A Look Straight Tickets and Absentee Ballot Mistakes

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Seasoned voters will notice the return of the Straight Party voting this year. In 2015 the Michigan legislature ended the practice after 127 years. That legislative effort became law in 2018 - the same year 66 percent of voters overturned the Michigan legislature with ballot initiative 18-3. As a result, voters can once again vote straight ticket.

But what happens if a straight-ticket voter accidentally fills in a bubble for a partisan candidate? Does it invalidate, or spoil, the ballot? 

No, according to Katrina Ritchey, Deputy Clerk for the City of Saline. 

“When that occurs, the tabulator takes the individual vote for that office, and takes the straight party vote for the offices you did not fill in,” Ritchey said. 

Apart from allowing for absent-minded redundancies on the 21-inch, four-column sheet, the flexibility to bubble-in down-ballot permits voters to split their tickets, allowing Republicans or Democrats to cross over and vote for someone else in a particular race. Of course, the same is true for a member of another party, like for the rare Natural Law voter to support a Congressional candidate who doesn’t resolve political issues through transcendental meditation (no Natural Law candidate is running for Congress).

Straight party voting does not affect candidates in the non-partisan section, which includes candidates running for local office.

With the abundance of first-time absentee voters this election cycle, other mistakes are bound to happen at home, which might spoil a ballot. Votes for the wrong person, votes for too many people in a particular section, or writing-in the wrong candidate are typical examples: Such mistakes should not be corrected with scribbles or white out. 

“That will cause an error through the tabulator,” remarks Ritchey. “It’s best to contact your clerk’s office and request to spoil the ballot.” 

If that happens, an absentee voter takes his spoiled ballot back to City Hall and exchanges it for a new ballot—the spoiled ballot will not be counted.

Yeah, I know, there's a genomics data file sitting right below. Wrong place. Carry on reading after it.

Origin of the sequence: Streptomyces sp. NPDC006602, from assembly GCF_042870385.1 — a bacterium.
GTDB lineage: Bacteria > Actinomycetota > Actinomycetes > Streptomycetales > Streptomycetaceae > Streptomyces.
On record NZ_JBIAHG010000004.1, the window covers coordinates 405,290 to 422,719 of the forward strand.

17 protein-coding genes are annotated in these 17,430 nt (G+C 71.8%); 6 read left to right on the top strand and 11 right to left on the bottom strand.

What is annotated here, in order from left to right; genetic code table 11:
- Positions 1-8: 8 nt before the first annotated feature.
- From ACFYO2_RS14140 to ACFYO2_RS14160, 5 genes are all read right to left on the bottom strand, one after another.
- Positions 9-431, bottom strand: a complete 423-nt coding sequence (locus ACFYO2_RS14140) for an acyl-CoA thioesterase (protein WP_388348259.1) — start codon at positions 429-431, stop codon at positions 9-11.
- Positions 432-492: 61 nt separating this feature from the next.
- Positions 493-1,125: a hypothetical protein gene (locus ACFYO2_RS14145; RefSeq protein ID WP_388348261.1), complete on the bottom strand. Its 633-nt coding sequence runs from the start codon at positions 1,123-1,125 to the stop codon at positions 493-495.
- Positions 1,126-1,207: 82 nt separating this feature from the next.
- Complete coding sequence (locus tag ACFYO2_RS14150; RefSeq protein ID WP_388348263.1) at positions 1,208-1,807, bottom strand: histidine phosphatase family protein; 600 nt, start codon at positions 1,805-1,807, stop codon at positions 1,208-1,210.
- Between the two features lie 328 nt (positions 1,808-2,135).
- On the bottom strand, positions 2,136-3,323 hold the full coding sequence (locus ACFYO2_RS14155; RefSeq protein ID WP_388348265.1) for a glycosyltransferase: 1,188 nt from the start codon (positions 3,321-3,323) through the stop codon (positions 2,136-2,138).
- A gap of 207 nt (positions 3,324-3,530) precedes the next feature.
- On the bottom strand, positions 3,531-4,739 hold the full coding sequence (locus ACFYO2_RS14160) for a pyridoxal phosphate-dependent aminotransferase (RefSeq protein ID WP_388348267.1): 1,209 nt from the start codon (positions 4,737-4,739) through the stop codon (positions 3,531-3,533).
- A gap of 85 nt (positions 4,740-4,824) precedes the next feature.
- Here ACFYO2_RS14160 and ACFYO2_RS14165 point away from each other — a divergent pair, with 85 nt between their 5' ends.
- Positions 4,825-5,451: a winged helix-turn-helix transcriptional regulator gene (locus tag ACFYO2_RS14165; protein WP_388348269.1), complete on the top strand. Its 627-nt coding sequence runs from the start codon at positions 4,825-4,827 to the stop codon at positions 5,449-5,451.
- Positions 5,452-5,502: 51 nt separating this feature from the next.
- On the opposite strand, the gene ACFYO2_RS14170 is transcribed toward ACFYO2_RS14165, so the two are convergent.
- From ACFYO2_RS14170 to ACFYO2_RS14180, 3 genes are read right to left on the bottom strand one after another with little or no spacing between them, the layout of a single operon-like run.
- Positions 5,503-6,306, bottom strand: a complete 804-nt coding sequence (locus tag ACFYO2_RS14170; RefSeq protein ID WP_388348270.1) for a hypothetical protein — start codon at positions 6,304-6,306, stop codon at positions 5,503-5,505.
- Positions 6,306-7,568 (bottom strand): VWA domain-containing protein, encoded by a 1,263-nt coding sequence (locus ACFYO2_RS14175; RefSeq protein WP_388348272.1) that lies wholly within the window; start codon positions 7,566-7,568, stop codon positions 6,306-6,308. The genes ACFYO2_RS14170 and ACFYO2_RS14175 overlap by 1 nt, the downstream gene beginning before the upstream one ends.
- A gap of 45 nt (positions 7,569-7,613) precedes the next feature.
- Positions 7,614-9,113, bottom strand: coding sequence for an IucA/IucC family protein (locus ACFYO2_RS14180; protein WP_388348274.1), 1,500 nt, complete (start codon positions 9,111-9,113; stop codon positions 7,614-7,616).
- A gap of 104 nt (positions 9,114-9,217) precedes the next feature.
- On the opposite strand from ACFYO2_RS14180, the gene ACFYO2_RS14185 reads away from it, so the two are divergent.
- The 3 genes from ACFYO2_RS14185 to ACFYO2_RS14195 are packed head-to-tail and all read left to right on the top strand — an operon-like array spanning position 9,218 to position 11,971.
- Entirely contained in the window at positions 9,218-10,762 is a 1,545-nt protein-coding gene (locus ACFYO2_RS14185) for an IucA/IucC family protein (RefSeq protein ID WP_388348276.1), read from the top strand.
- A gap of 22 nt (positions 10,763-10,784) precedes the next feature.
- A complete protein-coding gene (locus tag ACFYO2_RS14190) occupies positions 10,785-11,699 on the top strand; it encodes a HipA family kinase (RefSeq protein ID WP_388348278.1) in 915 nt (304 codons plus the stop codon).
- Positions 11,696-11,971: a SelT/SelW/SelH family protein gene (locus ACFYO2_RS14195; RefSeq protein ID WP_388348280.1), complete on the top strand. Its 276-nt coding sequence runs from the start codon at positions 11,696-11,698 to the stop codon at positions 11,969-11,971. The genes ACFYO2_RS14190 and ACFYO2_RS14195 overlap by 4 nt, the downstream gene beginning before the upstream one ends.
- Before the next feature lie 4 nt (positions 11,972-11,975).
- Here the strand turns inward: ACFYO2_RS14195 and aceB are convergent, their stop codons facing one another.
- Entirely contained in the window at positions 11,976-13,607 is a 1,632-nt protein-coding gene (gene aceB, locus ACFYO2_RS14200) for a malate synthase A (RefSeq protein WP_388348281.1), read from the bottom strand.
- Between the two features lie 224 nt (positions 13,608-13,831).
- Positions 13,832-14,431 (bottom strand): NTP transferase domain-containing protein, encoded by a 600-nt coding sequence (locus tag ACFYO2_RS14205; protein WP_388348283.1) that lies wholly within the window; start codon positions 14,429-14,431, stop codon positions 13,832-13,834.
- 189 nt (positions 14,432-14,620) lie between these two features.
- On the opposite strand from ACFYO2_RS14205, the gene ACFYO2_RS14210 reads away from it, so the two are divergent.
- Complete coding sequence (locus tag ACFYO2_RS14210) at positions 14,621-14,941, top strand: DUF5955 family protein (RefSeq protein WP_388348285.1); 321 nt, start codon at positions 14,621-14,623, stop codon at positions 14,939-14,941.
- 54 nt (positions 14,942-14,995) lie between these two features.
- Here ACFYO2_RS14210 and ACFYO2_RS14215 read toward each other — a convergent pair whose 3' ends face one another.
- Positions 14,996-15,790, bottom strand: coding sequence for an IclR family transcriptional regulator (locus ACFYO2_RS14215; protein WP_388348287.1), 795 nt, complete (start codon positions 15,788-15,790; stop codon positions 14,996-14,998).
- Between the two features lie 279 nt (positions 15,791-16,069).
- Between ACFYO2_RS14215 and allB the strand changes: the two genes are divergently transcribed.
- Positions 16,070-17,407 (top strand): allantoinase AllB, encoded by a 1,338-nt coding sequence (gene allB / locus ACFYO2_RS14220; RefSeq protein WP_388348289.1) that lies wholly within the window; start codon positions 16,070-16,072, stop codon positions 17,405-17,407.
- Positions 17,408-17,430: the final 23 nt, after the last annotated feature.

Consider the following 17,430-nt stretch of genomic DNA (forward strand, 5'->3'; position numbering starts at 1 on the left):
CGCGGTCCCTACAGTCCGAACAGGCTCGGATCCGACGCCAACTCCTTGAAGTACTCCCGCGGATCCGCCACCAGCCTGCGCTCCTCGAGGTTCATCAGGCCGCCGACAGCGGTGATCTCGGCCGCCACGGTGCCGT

They’ll exchange it if you spill your coffee on it, too.

As the election nears, the Michigan Secretary of State suggested hand-delivering your votes to your local clerk or drop-off box. 

On October 16, the Michigan Court of Appeals blocked a 14-day ballot extension, disallowing ballots postmarked by November 2nd to be received and counted by Nov. 16. Because of the court’s most recent ruling, all ballots must be received by the Clerk’s Office on Election Day: November 3rd. If you prefer to drop-off your ballot, see the list below to determine where your clerk’s office is; you can only return your ballot to the clerk's office in the city or township where you live.

  • Saline: Drop boxes are located in the lot behind Comerica Bank, and at City Hall. Residents may also drop their ballots off inside City Hall during regular business hours. 
  • Bridgewater Township: the secured drop box is at town hall: 10990 Clinton Road
  • Lodi Township: two drop boxes at 3755 Pleasant Lake Road. One is built into the building, and one is adjacent to it near the front door. 
  • Pittsfield Township: The drop box is located just outside the building at 6201 W. Michigan Ave.
  • Saline Township: 4254 Arkona Road (The secure ballot box is on the front porch of the township clerk’s home)
  • York Township: Just inside the first set of doors at 11560 Stony Creek Road

Or, to find your Clerk's office, go to mi.gov/vote and select the "Where are my clerk's offices?" link for more details.

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